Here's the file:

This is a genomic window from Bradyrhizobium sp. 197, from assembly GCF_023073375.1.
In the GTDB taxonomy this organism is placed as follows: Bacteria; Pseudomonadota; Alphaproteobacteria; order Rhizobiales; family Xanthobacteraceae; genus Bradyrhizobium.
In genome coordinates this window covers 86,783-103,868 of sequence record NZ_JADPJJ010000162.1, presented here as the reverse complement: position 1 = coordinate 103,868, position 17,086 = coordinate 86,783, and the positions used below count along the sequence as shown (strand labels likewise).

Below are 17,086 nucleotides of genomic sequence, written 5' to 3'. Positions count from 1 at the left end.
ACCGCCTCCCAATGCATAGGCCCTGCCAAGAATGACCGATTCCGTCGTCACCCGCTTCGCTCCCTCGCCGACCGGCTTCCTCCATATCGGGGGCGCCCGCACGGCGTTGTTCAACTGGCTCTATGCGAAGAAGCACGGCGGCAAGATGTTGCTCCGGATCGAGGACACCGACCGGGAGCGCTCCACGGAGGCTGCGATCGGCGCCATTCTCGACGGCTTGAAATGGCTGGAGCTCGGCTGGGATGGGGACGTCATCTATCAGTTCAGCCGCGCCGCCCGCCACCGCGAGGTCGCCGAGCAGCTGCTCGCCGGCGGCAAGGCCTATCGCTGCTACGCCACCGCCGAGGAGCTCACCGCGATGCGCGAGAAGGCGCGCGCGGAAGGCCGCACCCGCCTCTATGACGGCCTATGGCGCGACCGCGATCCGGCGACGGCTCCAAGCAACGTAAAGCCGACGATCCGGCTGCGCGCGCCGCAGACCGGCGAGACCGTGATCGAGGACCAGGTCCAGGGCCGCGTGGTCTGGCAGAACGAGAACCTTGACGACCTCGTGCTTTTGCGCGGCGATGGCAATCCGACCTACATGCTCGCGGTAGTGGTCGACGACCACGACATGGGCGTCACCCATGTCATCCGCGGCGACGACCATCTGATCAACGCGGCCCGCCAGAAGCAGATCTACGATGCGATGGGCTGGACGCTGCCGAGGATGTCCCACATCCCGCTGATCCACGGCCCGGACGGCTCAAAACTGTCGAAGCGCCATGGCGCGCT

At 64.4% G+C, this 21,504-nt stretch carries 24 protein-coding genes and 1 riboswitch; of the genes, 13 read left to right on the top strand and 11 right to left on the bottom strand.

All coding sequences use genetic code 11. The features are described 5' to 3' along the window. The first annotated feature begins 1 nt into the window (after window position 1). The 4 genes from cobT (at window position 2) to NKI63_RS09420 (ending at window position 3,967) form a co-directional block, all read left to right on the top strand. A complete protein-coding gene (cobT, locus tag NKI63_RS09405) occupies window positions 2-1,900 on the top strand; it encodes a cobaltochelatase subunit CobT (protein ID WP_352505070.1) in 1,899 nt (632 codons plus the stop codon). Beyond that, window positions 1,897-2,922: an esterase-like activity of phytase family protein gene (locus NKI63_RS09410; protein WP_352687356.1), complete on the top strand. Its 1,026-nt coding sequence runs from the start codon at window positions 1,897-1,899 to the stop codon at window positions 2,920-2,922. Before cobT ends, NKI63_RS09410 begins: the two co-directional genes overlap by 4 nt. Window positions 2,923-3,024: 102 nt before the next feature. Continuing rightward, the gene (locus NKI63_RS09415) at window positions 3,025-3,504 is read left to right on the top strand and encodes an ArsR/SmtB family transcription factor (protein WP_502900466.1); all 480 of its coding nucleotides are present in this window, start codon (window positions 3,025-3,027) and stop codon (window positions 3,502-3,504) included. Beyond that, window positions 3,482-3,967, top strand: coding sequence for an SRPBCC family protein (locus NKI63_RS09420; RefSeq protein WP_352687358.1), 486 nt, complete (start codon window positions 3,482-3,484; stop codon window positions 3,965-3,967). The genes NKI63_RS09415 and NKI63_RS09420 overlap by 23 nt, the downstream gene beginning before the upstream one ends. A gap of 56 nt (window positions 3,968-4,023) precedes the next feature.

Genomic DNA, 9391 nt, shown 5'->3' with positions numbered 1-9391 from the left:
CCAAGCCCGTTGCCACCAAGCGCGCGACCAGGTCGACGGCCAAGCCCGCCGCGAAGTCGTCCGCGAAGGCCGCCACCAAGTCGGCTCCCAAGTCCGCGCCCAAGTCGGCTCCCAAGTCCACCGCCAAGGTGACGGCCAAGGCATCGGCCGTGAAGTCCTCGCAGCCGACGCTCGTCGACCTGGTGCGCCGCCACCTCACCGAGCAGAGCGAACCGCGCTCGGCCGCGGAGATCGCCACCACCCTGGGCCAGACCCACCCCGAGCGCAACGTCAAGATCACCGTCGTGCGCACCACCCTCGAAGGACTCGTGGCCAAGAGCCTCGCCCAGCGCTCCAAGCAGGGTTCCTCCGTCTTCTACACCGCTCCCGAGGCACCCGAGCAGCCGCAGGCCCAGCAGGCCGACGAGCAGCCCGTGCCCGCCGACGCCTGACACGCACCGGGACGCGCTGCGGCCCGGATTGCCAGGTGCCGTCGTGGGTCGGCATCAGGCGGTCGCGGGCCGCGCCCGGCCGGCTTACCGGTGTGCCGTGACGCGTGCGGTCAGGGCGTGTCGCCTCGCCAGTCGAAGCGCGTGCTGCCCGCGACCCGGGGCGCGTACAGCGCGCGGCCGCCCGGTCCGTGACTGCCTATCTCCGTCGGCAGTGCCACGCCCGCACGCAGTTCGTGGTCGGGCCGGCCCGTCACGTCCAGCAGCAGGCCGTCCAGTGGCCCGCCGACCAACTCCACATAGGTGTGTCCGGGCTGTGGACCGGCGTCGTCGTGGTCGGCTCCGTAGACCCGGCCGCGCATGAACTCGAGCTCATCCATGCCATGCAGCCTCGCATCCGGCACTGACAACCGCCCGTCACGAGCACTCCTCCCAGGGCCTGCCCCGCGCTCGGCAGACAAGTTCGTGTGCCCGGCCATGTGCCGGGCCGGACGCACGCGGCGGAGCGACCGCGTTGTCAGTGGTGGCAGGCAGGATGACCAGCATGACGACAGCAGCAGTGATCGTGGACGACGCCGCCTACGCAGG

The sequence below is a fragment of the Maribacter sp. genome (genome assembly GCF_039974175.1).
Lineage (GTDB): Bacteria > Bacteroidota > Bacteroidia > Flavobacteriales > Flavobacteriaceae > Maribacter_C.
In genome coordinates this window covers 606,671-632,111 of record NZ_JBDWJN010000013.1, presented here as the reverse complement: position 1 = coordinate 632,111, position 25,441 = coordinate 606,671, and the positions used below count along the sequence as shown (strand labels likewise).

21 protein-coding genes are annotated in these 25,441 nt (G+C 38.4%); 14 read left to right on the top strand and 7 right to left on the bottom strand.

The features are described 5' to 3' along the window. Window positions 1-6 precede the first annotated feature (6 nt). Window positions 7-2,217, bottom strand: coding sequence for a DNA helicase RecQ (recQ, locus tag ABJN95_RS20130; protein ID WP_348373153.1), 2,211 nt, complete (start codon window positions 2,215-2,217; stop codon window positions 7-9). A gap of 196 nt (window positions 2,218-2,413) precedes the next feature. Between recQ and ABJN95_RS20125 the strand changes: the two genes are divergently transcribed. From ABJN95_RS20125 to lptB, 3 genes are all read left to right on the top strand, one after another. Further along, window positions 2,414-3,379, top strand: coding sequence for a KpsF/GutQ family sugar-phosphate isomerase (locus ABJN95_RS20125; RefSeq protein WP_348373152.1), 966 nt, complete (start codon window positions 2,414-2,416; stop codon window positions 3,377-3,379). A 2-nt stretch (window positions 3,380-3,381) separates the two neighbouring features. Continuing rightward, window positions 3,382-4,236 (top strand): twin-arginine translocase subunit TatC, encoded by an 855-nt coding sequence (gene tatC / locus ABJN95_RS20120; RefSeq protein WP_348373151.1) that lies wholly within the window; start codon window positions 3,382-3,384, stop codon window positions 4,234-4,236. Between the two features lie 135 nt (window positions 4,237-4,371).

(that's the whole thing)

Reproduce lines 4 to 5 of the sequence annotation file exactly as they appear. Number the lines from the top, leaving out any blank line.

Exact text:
Below are 17,086 nucleotides of genomic sequence, written 5' to 3'. Positions count from 1 at the left end.
ACCGCCTCCCAATGCATAGGCCCTGCCAAGAATGACCGATTCCGTCGTCACCCGCTTCGCTCCCTCGCCGACCGGCTTCCTCCATATCGGGGGCGCCCGCACGGCGTTGTTCAACTGGCTCTATGCGAAGAAGCACGGCGGCAAGATGTTGCTCCGGATCGAGGACACCGACCGGGAGCGCTCCACGGAGGCTGCGATCGGCGCCATTCTCGACGGCTTGAAATGGCTGGAGCTCGGCTGGGATGGGGACGTCATCTATCAGTTCAGCCGCGCCGCCCGCCACCGCGAGGTCGCCGAGCAGCTGCTCGCCGGCGGCAAGGCCTATCGCTGCTACGCCACCGCCGAGGAGCTCACCGCGATGCGCGAGAAGGCGCGCGCGGAAGGCCGCACCCGCCTCTATGACGGCCTATGGCGCGACCGCGATCCGGCGACGGCTCCAAGCAACGTAAAGCCGACGATCCGGCTGCGCGCGCCGCAGACCGGCGAGACCGTGATCGAGGACCAGGTCCAGGGCCGCGTGGTCTGGCAGAACGAGAACCTTGACGACCTCGTGCTTTTGCGCGGCGATGGCAATCCGACCTACATGCTCGCGGTAGTGGTCGACGACCACGACATGGGCGTCACCCATGTCATCCGCGGCGACGACCATCTGATCAACGCGGCCCGCCAGAAGCAGATCTACGATGCGATGGGCTGGACGCTGCCGAGGATGTCCCACATCCCGCTGATCCACGGCCCGGACGGCTCAAAACTGTCGAAGCGCCATGGCGCGCT